The F Minor Trio is a more expansive work, written one year prior to the composer’s death. The use of sonata form is no less evident, although Chopin’s spirit seems to dominate the piano solo in the second movement Romance. The alternate pizzicato and spiccato effects in the strings for the Scherzo make for catchy bravura. The last movement employs the composer’s Tchaikovsky-given legacy of theme and variations, six of them on a chordal original rife with harmonic shifts. The bravura elements are many, and the Borodin Trio, here recorded 2-3 August 1990, are in top flight ensemble.
BACH: The Well Tempered Clavier, Book 1 – Daniel Barenboim, piano – Warner Classics 2564 61553-2 (2 CDs)****:
“I was reared on Bach.” Thus begins the pianist’s liner note to what is his most impressive recording since his complete set of the Beethoven symphonies. Exploring a Bach far distant from both the authentic recreations of the great harpsichordists and the legendary recordings of pianists such as Glenn Gould and Edwin Fischer, who were tied to such recreations in their dry though highly compelling and very different visions, Barenboim has raised the spirit of the composer with a uniquely reflective simplicity, grace and beauty that surely will come to be recognized as a landmark of Bach playing on the piano.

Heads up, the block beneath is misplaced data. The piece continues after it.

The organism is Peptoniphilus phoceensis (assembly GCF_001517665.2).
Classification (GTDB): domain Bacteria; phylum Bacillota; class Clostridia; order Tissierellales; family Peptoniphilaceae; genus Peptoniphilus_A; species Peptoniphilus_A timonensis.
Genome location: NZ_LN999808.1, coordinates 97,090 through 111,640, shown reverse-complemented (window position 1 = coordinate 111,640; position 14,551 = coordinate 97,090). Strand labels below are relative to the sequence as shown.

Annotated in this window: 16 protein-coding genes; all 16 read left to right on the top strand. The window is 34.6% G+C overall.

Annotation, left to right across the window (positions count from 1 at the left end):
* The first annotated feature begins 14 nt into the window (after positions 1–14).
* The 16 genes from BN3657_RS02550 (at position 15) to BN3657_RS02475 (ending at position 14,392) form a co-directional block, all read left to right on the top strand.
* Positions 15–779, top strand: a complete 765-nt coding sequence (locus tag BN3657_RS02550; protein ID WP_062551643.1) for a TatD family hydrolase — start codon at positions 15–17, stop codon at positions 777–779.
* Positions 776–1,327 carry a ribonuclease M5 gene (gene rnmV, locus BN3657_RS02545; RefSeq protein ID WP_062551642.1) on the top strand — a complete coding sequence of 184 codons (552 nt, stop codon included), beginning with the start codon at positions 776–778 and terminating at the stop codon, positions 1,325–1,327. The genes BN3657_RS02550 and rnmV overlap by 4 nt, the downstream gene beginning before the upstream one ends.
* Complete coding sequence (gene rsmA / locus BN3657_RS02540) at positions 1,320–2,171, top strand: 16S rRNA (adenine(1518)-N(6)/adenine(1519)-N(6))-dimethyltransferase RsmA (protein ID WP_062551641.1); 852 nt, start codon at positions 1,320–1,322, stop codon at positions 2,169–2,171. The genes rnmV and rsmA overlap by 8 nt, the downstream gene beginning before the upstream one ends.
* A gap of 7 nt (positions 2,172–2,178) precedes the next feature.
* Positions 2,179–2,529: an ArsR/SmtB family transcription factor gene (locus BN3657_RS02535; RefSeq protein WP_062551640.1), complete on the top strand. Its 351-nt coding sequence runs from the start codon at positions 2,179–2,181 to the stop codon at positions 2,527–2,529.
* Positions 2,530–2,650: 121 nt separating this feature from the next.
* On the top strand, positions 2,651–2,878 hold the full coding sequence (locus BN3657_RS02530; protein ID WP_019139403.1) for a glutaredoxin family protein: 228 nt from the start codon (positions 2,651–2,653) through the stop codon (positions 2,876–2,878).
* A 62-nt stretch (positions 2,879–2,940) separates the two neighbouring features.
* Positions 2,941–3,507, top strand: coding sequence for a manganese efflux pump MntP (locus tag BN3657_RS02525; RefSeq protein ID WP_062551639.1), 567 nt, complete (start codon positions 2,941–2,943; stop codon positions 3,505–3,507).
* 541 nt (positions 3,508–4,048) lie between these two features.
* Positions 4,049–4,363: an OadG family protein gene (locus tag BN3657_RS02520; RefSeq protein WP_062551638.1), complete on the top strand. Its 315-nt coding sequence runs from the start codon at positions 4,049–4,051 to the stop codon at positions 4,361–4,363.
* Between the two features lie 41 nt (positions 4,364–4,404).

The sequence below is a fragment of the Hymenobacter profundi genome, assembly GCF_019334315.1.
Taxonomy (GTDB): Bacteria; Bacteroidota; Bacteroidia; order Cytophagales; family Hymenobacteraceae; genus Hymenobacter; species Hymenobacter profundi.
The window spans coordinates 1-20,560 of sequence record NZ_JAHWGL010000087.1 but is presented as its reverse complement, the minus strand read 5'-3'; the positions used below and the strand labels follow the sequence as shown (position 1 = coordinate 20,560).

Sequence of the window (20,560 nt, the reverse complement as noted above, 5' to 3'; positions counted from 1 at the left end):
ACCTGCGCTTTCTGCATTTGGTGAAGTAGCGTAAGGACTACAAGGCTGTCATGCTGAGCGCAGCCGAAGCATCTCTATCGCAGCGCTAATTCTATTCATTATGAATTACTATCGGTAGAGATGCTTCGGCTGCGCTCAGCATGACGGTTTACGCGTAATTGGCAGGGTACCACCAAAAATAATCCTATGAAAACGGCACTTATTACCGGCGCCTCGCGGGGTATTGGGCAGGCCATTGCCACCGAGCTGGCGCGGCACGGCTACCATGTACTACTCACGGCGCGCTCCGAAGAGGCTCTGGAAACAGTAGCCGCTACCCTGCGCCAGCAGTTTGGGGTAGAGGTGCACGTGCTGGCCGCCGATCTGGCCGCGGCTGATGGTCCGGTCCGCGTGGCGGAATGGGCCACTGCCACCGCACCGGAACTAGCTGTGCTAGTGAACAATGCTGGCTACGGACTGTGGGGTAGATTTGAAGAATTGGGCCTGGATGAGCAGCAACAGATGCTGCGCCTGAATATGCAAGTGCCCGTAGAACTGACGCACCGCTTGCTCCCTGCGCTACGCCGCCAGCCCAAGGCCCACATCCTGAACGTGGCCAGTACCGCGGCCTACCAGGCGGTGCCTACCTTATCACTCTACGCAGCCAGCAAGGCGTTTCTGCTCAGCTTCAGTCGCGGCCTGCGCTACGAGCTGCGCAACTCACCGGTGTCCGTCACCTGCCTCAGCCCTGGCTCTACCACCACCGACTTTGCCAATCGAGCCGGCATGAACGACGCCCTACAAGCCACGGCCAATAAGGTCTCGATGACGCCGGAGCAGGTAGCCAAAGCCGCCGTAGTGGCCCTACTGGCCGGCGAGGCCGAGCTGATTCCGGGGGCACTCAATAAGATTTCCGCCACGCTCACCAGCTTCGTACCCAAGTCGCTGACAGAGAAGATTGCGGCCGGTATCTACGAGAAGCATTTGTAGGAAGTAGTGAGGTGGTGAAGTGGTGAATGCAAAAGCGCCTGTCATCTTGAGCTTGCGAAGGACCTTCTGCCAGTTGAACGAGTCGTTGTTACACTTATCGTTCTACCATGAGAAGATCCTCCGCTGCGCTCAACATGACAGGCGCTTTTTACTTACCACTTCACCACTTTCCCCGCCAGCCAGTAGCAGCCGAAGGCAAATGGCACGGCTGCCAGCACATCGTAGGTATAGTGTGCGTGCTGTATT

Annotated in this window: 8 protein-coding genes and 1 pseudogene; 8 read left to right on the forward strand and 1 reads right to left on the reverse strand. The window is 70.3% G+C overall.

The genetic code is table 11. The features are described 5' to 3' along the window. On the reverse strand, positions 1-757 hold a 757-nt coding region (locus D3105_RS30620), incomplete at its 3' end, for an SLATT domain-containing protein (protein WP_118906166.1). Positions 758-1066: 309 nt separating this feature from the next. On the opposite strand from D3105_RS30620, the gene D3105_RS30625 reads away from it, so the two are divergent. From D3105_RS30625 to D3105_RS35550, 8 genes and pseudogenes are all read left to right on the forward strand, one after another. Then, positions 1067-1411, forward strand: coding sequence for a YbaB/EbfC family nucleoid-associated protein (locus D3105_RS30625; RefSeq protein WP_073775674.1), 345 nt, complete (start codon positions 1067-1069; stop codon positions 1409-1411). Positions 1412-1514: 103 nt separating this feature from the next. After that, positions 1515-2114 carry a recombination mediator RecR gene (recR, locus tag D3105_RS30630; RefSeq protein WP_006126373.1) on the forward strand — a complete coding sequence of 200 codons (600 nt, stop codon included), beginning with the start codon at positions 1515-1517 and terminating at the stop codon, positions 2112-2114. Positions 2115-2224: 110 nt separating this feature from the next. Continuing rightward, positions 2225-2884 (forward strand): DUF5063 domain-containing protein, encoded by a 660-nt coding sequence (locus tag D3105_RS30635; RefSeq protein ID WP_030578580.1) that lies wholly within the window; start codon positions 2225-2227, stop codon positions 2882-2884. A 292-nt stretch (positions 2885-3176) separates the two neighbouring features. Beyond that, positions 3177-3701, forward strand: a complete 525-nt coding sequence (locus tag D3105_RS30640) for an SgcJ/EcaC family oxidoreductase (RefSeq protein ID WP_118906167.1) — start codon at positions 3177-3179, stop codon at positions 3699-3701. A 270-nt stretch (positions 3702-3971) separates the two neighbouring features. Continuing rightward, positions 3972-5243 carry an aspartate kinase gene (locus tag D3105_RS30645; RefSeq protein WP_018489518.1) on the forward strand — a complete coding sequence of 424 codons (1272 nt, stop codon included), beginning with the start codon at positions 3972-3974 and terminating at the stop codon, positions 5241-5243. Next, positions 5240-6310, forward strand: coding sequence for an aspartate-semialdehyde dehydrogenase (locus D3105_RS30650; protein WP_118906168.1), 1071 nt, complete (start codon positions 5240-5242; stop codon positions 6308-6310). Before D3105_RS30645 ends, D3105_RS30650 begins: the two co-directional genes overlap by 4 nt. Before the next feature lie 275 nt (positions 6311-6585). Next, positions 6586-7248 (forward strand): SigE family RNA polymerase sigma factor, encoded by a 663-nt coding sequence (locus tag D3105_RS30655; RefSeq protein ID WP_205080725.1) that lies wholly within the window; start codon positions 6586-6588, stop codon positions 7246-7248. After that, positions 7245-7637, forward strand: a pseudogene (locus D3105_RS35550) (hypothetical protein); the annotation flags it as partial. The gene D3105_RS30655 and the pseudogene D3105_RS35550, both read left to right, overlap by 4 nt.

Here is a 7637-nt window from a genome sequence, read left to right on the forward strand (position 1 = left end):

Although there is literally not one bar that is routine, Barenboim’s approach has certain characteristics that become evident, including the use of gentle, what used to be called feminine endings to both the preludes and fugues, and a tendency to blur more difficult fugal passages so that their effect is less the workings of a musical mechanism than the invocation of a remote emotional ambience. Throughout, in every bar, it is as if he had just discovered and been stunned by the magnificence of the composer’s inspiration.
The recording by Martin Sauer and Tobias Lehmann, made in the Teldec Studio in Berlin, is exquisitely lovely, capturing Barenboim’s wide-ranging use of tonal nuance within a magical aura of space that perfectly complements the interpretation. The liner notes, consisting of a historical-philosophical discussion by Barenboim that, invoking Mendelssohn, Schumann, Liszt and Stokowski, makes a strong case for an interpretation that comes down squarely for the concept of interpretive progress, augmented by a chatty, absorbing and highly informative introduction to the music by Jeremy Siepmann, confirm that this production has been thought out carefully from the start. There is nothing to do besides listen to and marvel at the music making, and to wait eagerly for Book Two.
– Laurence Vittes
BEETHOVEN: Symphony No. 6, Leonore Overtures 1-3 – Swedish Chamber Orchestra Örebro, conducted by Thomas Dausgaard – Simax Classics PSC 1184 (74 mins.):